Due: After you are done, submit your LeftShift32 with all subcircuits and a test vector file to CMS by Sunday 2/10 at 11:59 PM


In this lab and the first three projects you will design a subset of the RISC-V architecture in Logisim, a software logic simulator. The goal of these projects is to move you from designing small special-purpose circuits to building complex, general-purpose CPUs. By the end of the third project you will have designed a 32-bit pipelined RISC-V CPU. For these assignments, we will ignore more advanced features, including the RISC-V coprocessor instructions and traps/exceptions.

In your first project you will design a RISC-V ALU (arithmetic and logic unit), which performs all of the core computations dictated by the assembly language. You have already seen pieces of the ALU, such as a 32-bit adder circuit, in class. In this lab you will create a subcircuit that will ultimately be a part of your RISC-V ALU: the LeftShift32.

We will be using Logisim, a free hardware design and circuit simulation tool. Logisim comes with libraries containing basic gates, memory chips, multiplexers and decoders, and other simple components. In later assignments you will use many of these components to build your final CPU.

However, for this assignment you may only use the following Logisim elements:

**Important - Use this Logisim guideline for designing your circuits to avoid losing points!**

Circuit 1: LeftShift32

LeftShift32: C = (B << Sa) | carrybits
Inputs: B[32], Sa[5], Cin
Outputs: C[32]

Start by downloading the provided template to ensure that your input and output pins are correct

The output C is computed by shifting B to the left Sa bits, and filling the vacated bits on the right with carrybits, which is just Sa copies of Cin. The shift amount Sa can be anything from 0 to 31, encoded as an unsigned integer.

Note: Some inputs and outputs are busses (as noted by the bus width in brackets); the rest are 1-bit wide.

One way to implement such a shifter is to perform the shift as a series of stages: the first stage shifts either 0 or 16 bits, the second stage either 0 or 8 bits, the third stage either 0 or 4 bits, and so on. By enabling different combinations of stages the circuit can shift any desired amount. Hint: Shifting a value on a 32-bit bus, by a constant amount, either left or right, is simply a matter of adding, removing, and renaming the wires on the bus, and so requires no gates at all.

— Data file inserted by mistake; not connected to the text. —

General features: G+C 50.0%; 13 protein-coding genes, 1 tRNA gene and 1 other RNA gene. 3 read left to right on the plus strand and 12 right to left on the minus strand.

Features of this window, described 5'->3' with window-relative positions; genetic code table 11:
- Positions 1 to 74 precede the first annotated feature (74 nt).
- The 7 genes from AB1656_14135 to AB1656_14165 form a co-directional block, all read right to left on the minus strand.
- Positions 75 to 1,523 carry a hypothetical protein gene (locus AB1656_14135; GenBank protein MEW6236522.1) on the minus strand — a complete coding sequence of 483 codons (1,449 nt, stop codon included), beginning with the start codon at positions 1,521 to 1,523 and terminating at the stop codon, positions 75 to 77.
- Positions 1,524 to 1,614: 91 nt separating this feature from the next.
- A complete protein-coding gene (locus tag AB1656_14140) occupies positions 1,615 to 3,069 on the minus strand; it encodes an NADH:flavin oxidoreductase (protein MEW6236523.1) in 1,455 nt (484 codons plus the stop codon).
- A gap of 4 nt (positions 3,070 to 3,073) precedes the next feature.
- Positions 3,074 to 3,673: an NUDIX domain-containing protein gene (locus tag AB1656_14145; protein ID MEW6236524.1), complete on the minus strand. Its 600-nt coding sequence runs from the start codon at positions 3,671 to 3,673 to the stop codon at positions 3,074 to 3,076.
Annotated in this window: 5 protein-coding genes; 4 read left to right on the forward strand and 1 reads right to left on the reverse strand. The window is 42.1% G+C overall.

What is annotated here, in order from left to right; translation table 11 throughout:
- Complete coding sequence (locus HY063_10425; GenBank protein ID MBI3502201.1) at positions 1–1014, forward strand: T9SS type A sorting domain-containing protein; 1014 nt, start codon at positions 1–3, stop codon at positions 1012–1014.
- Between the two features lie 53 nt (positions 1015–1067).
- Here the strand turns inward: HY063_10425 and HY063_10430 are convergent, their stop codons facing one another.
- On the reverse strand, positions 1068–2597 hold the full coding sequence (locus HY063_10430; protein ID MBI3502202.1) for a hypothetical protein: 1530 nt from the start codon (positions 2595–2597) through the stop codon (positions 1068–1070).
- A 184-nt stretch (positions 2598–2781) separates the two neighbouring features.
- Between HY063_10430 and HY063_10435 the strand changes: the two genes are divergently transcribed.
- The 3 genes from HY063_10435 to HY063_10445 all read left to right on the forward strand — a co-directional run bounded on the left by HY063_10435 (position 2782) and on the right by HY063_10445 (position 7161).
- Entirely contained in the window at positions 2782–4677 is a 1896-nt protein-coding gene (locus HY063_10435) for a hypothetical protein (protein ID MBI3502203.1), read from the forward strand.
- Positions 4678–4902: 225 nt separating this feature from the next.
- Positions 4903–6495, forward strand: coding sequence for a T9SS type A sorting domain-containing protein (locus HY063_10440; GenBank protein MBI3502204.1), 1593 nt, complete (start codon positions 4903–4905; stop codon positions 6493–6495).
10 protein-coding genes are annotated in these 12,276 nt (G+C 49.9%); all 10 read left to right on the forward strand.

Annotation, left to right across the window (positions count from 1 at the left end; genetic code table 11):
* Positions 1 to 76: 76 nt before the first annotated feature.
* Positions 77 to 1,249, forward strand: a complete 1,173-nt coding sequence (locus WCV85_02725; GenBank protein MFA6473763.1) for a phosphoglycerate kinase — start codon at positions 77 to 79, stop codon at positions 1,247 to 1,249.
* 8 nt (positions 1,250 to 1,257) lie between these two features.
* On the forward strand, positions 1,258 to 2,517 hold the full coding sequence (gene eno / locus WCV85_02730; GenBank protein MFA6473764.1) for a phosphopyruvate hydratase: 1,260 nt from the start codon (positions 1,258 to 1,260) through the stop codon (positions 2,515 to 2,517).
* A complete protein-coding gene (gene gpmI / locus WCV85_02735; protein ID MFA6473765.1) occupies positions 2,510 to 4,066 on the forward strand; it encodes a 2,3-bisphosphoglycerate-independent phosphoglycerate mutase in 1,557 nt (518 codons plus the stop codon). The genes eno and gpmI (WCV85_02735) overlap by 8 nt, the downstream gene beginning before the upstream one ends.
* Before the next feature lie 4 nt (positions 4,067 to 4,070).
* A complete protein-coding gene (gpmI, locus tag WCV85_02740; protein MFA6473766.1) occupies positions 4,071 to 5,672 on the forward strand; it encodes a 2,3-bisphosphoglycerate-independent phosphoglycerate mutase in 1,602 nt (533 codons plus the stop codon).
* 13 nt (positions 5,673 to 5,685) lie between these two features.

On specifications

It is important that your implementation of the circuit described above adhere to the specification in this document. Adhering to specification is important in most all design processes, and it will also have a more immediate effect on your grade for this lab. Automated grading will expect that the circuit above (and their inputs and outputs) are named exactly as specified (case-sensitive!) and behave exactly as specified.

Also recall that when the specification denotes a pin as A[32], the pin should be named "A" and be 32 bits wide. The pin should not be named "A[32]".

Test Vectors

Extensively testing your circuit is important to ensure correctness. Logisim, luckily, allows the use of test vectors for automated testing of circuits.

While it is not feasible to test every possible input tuple, it is feasible in Logisim to test up to several thousand input tuples. For serious testing, you will want to write programs (e.g. in perl, python, Java, bash, etc.) to generate the test vectors. You should strive to include enough tuples, and to choose the tuples strategically enough, so as to exercise the complete functionality of your circuits. Some of your tuples might be written by hand to test corner cases (e.g. adding combinations of zero, +1, -1, max_int, min_int, etc.). Some might be generated systematically (e.g. testing every possible shift amount), and others might be generated randomly (to catch cases you didn't think of). Testing is an important part of these project and will be graded.

For this lab, you will be required to submit a test vector for your Left Shifter. Since the Left Shifter will be an important component in the ALU you are designing, you should create a test vector to ensure that it is working correctly. You can find an example of a test vector for your LeftShift32 on the assignment page. You can download it at this link: LeftShift_test_vector_example. This test vector is not holistic and does not cover edge cases you should consider. Therefore, use this as a reference but not as a thorough replacement.

Example Test Vector:

#First line labels input and output pins, labeled with [bit width] if >1
#Each line after is an individual test with each column representing a pin
#Numbers can be in decimal, binary, hexadecimal, or even octal if you want

B[32]                              Sa[5]   Cin   C[32]
34                                 2       0     136                                 #Decimal
325948595                          15      0     -900104192                          #Negative Decimal
00000000000000000000000000000001   00100   1     00000000000000000000000000011111    #Binary
0x00000005                         0x01    0x0   0x0000000A                          #Hexadecimal
0o17777777777                      0o1     0o0   0o37777777776                       #Octal
00011111001010100010110111110001   0o10    0x0   707653888                           #Everything together!

Once you have created your test vector text file, you can run the tests automatically within Logism, by accessing Simulate --> Test Vector --> Load Vector and selecting your test vector file.


Getting started: Design your circuits on paper before building them in Logisim. Design, then build and test the left shifter circuit first.

Getting help: Ask the course staff for help. We are always available on Piazza.

What to Submit

© Cornell University, 2020